If you hear this diagnosis from a doctor, you should be frightened. Septicemia, a bloodstream infection, is one type of sepsis. In the US each year, three in 1000 people will develop sepsis, and more than 200,000 will die because of it. Early symptoms can be as vague as loss of appetite and fatigue. A temperature above 101°F may be indicative of sepsis (but for patients with kidney disease, who generally run a lower than normal temperature, any temperature rise of 2° or more is cause for concern). A heart rate greater than 90 beats per minute or a respiratory rate greater than 20 breaths per minute are other causes for concern. An initial diagnosis of sepsis requires two of the three common markers: temperature, heart rate, and respiratory rate abnormalities. The only way to confirm a bloodstream infection is by blood culture.
3 in 1000 people in the US will develop sepsis and more than 200,000 will die each year.
Judy is a 45-year-old woman who wasn’t a fan of needles. She started hemodialysis with a large vein catheter, often referred to as PermCath. This is a misnomer. Catheters are temporary and should never be considered a permanent solution for vascular access. (Long-term use of large vein catheters should be reserved for patients who have exhausted their options for a fistula or graft.) Judy did well the first year with her catheter and resisted recommendations to have a fistula or graft placed. Then she had her first catheter infection. She developed fever, chills, and general body aches. Blood cultures confirmed that she had developed a bloodstream infection. She was given a course of antibiotics and the infection cleared. Her catheter was replaced and she did well for about another six months, then she again developed symptoms of a bloodstream infection. This time she ended up at the hospital. When her catheter was removed a new catheter was placed on the other side. Judy did well for the next 6 months and then developed her third bloodstream infection in less than two years. Again she was admitted to the hospital, and began a course of antibiotics. At this point Judy said, “I don’t ever want to go through that again!”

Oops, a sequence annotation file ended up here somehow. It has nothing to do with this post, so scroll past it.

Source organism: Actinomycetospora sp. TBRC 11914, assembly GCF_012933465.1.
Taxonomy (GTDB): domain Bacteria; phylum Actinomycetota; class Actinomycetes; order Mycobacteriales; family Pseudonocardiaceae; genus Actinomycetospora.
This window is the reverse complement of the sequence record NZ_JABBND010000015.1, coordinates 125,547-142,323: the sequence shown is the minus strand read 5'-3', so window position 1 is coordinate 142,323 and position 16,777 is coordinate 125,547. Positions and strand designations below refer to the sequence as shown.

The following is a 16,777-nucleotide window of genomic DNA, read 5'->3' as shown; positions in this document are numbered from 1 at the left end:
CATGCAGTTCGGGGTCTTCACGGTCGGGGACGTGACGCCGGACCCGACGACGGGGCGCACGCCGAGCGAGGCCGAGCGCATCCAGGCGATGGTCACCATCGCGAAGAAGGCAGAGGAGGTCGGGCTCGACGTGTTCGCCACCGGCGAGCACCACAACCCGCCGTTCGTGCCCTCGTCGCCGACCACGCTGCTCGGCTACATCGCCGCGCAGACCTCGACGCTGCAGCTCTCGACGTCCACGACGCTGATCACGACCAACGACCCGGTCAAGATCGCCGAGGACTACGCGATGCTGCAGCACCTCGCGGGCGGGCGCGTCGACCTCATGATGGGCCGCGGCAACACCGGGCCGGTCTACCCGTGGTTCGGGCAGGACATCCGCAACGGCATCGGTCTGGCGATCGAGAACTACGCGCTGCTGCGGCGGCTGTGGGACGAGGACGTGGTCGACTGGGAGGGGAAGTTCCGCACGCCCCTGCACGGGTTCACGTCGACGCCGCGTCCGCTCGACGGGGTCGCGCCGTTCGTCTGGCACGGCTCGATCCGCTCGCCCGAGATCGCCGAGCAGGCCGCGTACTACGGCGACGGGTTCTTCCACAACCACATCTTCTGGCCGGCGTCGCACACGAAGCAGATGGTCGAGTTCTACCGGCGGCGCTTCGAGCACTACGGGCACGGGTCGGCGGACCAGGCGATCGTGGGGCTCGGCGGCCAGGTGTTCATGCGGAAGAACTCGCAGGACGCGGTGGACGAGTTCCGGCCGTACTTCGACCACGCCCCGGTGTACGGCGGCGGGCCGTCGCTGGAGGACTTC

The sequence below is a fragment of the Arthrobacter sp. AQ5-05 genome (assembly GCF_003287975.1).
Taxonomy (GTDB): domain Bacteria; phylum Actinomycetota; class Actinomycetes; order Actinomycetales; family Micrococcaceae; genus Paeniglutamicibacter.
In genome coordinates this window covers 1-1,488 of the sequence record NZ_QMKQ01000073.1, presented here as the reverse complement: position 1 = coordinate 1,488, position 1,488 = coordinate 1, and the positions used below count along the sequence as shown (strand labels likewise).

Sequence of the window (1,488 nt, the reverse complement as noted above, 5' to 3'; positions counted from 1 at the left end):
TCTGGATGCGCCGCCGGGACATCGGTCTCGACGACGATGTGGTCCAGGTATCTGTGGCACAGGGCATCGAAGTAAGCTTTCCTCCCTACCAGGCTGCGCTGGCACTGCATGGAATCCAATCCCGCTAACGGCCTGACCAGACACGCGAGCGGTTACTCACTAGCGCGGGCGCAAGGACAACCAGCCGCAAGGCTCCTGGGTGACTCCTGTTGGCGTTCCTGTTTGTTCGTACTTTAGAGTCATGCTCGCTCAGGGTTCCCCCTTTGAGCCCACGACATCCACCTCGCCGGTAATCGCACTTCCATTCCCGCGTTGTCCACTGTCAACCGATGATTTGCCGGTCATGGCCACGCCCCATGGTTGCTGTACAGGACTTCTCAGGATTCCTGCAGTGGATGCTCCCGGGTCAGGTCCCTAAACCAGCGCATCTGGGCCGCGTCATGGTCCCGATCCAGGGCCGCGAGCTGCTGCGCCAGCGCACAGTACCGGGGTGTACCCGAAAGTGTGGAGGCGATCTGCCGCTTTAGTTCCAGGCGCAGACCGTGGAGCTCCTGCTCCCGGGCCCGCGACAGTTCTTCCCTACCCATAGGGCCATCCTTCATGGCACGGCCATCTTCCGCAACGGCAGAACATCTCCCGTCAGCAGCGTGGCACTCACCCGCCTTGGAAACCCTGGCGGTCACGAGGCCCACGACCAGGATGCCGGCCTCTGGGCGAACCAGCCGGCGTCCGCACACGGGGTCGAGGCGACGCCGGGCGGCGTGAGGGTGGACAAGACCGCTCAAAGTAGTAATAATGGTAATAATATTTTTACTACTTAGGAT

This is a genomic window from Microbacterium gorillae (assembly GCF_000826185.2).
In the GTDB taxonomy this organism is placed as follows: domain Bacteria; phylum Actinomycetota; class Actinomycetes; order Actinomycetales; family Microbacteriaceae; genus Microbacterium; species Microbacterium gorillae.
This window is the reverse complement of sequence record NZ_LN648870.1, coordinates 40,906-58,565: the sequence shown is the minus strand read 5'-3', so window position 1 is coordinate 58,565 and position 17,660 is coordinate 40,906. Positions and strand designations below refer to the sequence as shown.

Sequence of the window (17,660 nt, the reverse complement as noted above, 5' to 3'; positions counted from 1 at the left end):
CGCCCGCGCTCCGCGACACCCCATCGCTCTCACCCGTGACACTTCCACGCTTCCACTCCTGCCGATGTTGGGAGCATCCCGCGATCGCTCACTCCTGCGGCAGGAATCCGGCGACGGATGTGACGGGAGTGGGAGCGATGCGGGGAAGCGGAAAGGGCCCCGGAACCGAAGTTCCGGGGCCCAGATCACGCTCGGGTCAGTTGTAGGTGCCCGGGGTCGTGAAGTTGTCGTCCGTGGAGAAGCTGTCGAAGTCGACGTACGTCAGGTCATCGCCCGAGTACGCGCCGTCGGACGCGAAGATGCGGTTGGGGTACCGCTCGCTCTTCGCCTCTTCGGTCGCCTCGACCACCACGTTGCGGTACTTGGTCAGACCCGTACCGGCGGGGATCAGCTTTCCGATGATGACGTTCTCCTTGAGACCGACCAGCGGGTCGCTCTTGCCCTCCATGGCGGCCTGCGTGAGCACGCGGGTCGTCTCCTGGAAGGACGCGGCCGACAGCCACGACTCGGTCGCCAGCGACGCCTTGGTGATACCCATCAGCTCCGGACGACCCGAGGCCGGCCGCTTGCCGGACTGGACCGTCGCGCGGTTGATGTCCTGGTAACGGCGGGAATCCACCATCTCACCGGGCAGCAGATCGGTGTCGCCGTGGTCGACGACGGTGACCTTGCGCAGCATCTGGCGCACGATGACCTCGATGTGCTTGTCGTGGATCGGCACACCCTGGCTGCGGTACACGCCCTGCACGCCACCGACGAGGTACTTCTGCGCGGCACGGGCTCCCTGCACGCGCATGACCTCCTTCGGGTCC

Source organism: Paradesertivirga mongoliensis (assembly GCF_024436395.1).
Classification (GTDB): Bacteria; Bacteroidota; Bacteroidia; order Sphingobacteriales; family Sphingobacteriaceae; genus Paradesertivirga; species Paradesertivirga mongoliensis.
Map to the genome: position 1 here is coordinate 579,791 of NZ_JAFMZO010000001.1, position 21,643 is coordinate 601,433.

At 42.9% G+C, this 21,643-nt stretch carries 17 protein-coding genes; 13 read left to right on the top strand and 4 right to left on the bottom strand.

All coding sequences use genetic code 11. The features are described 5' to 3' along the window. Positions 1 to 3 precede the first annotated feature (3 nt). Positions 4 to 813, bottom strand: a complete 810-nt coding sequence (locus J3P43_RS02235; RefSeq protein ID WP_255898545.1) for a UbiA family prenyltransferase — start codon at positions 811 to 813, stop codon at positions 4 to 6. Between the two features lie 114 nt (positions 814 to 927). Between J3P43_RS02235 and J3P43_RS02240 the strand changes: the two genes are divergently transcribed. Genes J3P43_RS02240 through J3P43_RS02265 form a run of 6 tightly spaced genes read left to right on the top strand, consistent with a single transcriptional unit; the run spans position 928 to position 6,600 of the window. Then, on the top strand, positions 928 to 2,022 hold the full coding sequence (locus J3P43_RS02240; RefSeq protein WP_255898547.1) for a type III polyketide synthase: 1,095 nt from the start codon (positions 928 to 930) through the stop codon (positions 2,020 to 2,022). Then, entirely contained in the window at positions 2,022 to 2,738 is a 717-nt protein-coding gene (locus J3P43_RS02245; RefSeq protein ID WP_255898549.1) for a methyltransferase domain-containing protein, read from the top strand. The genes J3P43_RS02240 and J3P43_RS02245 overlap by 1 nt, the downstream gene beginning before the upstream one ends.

We discussed studies showing that patients with large vein catheters had a two to five times greater risk of infection. Since Judy had now suffered through three catheter infections leading to bloodstream infections, her risk of dying had increased by more than 58%. Judy was given the name of a vascular surgeon and encouraged to make an appointment. For the next 2 months she procrastinated. One day, Judy came to the dialysis unit and said, “I think I’m self-sabotaging. Can you call and get me an appointment?” Two weeks later she had an AV graft placed in her right forearm. Once Judy started using her AV graft, an appointment was made to have her catheter removed. Judy has remained infection-free now for 10 months!
Five simple preventative steps to avoiding dangerous bloodstream infections
Being aware of changes in your body is your best defense against life-threatening sepsis infection.
1. If you have a catheter, follow your clinic’s recommendations for keeping the exit site clean and dry. Be sure the catheter hubs are scrubbed with an antiseptic pad when connecting and disconnecting from dialysis.
2. Meet with a vascular surgeon as soon as possible to arrange to have a fistula or graft placed. Once you have surgery, it will be 2-12 weeks before your access can be used for hemodialysis.
3. Even if you shower before going to dialysis, wash your fistula when you go into the dialysis clinic. Prior to your needle insertion the puncture site must be cleaned with an antiseptic.
4. Check your legs and feet for breaks in the skin. If you have neuropathy (numbness in your legs) you may not feel anything if you bump your leg. Diabetics are especially prone to infections developing from even small wounds.
5. Tell your nurse or doctor if you have any of the symptoms of sepsis: Change/elevation in temperature, rapid heart rate, increased rate of or difficulty breathing.
About the Author
Lee Cauble has been a nurse manager for DCI Desert Dialysis. She began her nephrology career as a LPN in 1976. She is actively involved in the community serving on NKF of Arizona Board of directors and Council of Nephrology Nurses and Technicians.
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